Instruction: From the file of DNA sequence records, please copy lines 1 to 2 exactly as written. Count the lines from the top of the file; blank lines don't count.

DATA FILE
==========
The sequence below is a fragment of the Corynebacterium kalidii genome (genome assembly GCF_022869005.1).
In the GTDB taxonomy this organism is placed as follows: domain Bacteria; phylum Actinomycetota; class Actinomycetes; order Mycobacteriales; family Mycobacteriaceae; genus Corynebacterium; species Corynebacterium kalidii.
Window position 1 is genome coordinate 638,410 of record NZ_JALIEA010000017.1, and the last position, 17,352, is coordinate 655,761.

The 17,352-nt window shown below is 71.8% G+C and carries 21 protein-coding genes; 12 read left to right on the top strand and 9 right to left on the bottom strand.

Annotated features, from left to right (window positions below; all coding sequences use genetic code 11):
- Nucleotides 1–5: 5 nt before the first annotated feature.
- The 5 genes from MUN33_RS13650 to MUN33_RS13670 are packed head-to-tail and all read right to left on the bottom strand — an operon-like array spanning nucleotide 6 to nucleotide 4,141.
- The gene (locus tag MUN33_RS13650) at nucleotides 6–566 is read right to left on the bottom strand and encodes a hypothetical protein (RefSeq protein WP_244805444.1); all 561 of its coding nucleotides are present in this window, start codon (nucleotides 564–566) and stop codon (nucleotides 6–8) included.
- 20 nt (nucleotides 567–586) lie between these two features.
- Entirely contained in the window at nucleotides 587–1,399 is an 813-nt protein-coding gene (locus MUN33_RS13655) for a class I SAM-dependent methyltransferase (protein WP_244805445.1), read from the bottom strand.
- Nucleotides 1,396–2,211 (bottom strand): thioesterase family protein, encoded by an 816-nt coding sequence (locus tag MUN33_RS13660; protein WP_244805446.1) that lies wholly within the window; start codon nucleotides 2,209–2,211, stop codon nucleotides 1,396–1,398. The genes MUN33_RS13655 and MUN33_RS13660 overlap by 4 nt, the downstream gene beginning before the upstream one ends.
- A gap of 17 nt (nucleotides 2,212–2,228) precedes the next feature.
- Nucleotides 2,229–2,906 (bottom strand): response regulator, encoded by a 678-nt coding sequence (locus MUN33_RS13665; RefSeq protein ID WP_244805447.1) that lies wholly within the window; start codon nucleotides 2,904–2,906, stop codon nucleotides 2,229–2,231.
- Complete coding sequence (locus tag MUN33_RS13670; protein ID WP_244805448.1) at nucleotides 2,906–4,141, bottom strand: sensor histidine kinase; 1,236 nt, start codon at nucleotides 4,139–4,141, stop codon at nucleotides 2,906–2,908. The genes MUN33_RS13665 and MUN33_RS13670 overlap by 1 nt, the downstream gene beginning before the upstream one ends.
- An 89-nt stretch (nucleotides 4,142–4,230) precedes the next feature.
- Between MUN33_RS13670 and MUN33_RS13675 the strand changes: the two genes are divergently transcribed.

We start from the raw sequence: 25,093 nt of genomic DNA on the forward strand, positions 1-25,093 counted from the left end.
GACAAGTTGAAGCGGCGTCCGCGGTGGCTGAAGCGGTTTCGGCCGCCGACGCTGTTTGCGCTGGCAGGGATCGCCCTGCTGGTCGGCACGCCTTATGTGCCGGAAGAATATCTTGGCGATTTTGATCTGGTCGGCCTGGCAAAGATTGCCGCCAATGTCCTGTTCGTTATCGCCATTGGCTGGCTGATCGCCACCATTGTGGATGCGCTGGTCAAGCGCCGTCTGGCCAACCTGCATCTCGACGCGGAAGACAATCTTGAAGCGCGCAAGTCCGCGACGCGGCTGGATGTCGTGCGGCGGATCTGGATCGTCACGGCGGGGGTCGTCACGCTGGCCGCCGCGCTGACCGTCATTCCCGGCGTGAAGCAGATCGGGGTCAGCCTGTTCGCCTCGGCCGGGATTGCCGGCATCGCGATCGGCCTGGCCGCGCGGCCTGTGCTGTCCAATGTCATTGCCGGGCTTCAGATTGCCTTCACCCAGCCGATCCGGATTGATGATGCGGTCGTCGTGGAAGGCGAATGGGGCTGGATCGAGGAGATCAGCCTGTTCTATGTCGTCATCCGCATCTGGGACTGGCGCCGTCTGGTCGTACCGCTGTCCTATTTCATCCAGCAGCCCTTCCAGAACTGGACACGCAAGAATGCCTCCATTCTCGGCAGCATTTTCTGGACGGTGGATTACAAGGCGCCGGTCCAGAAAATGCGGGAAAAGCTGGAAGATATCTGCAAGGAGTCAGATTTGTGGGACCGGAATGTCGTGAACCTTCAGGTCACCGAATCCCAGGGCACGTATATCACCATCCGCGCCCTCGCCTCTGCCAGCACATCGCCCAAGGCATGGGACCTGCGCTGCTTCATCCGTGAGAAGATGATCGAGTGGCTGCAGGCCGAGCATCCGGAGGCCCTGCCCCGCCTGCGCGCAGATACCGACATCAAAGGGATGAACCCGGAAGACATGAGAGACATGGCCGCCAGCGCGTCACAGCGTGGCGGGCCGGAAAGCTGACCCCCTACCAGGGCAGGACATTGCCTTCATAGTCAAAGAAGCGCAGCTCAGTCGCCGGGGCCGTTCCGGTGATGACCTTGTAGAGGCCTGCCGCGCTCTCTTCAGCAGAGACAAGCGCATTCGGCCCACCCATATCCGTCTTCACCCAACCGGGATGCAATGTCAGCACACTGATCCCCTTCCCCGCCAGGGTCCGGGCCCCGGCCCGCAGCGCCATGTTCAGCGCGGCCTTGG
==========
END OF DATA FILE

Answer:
The sequence below is a fragment of the Corynebacterium kalidii genome (genome assembly GCF_022869005.1).
In the GTDB taxonomy this organism is placed as follows: domain Bacteria; phylum Actinomycetota; class Actinomycetes; order Mycobacteriales; family Mycobacteriaceae; genus Corynebacterium; species Corynebacterium kalidii.